Unauthorised traveller sites consultation
On 5th April 2018, the Government announced a consultation on the law and powers to deal with unauthorised caravan sites, as these can cause significant distress for both residents, who complain of anti-social behaviour, fly-tipping and noise, as well as for the traveller community, as evidence shows that living on unauthorised sites can have a negative impact on health and education.
There is also a cost to local authorises and private landowners in evicting trespassers from land, as well as repairing any damage caused.
Authorised and unauthorised caravan sites – the statistics
There has been a 32% increase in the number of traveller caravans on authorised sites between 2010 (14,498 caravans) and 2017 (19,071 caravans), which suggests that the local planning process is having an impact.
On the flip side, however, there is still a significant number of unauthorised encampments across England, accounting for 3,700 or 16% of all caravans in July 2017.
In the launch of the consultation, Housing Minister Dominic Raab said:
”The vast majority of the travelling community are decent and law-abiding people. But, we are particularly concerned about illegal traveller encampments, and some of the anti-social behaviour they can give rise to. We must promote a tolerant society and make sure there are legal sites available for travellers, but equally the rule of law must be applied to everyone.”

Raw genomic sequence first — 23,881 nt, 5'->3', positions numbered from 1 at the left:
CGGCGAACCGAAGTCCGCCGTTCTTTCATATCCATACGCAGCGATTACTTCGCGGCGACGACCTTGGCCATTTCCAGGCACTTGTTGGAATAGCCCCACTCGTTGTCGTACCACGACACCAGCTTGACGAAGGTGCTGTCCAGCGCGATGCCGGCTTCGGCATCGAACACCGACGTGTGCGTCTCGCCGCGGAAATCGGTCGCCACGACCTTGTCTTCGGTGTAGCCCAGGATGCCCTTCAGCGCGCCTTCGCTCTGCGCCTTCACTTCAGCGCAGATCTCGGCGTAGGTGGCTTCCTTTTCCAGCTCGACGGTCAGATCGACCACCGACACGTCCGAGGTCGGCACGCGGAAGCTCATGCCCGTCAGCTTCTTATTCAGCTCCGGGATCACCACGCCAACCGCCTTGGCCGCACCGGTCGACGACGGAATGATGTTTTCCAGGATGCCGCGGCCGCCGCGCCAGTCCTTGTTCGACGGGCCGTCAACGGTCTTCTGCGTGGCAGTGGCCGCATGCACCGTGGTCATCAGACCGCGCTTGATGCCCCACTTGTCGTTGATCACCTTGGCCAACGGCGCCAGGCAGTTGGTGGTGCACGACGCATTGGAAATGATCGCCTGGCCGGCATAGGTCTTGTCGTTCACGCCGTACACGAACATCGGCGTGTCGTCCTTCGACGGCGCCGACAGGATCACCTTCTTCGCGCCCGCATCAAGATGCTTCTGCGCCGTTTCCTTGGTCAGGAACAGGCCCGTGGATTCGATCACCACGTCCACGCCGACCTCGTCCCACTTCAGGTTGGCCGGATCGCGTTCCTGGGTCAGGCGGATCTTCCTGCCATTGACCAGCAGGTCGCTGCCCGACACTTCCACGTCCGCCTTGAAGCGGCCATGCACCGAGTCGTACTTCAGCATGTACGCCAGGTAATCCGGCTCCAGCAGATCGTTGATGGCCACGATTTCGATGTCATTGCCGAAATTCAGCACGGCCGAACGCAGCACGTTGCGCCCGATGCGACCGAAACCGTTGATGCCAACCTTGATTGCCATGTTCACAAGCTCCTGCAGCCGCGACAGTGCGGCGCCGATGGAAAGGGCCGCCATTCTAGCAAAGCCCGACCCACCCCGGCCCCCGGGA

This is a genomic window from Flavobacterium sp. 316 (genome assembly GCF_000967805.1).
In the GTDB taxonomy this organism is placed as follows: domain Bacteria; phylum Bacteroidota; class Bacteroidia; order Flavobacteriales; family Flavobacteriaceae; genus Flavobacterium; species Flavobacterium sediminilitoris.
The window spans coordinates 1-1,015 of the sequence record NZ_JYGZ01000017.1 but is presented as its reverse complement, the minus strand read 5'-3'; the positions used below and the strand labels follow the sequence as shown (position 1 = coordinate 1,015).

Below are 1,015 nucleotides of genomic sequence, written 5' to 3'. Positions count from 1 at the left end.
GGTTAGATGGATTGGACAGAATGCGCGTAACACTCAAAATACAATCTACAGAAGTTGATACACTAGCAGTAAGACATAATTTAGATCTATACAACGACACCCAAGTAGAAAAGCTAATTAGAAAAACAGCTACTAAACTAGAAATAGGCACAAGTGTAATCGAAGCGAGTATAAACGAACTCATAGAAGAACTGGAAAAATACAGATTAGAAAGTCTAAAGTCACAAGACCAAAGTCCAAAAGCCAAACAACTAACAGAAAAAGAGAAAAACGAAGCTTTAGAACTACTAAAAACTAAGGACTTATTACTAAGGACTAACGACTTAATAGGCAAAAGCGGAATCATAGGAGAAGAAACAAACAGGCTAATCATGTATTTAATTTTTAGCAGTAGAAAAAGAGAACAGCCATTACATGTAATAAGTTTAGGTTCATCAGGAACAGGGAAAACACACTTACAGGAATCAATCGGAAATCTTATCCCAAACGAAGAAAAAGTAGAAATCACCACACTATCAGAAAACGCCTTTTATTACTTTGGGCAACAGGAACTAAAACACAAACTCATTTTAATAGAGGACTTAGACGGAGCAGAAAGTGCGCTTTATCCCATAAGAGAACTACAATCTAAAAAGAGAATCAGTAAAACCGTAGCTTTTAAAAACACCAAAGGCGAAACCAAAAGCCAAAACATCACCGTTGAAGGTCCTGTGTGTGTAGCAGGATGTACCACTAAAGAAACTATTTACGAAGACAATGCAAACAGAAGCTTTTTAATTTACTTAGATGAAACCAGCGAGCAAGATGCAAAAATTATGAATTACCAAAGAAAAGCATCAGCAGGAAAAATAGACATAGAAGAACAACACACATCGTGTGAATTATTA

The purpose of the consultation is to obtain feedback on what else can be done to
ensure that local authorities, the police and landowners can deal with unauthorised sites and developments efficiently, as well as any barriers there may be to the provision of authorised sites.
The scope of the consultation
The consultation asks whether existing local authority powers are effective and whether
local authorities could improve their use of those powers, as well as what other powers may help them in dealing with unauthorised sites.
Should police powers (section 61 of the Criminal Justice and Public Order Act 1994) to remove trespasser from land be reviewed? These powers can only be used if the travellers have caused damage, their behaviour is threatening, abusive or insulting, or there are six or more vehicles on the land.
These can be used to protect land from unauthorised camps or development. Are there barriers to using these powers, and if there are, how could they be overcome?
The Government is aware that the possession process is too slow. There is the accelerated possession procedure introduced in 1995, known as the Interim Possession Order (IPO), but this can only be used to remove trespassers from premises, not from open land. The question asked in the consultation is where the IPO should be extended to include open land.
On 5 March, the Government launched a consultation on the National Planning Policy Framework, which includes a question on whether any changes should be made to the Planning Policy for Traveller Sites as a result of the proposed changes to the Framework – and if so, what changes should be made. The consultation closes on 10 May.
Taking part in the unauthorised caravan sites consultation
The consultation is open until 15th June 2018 and you can take part via the online survey.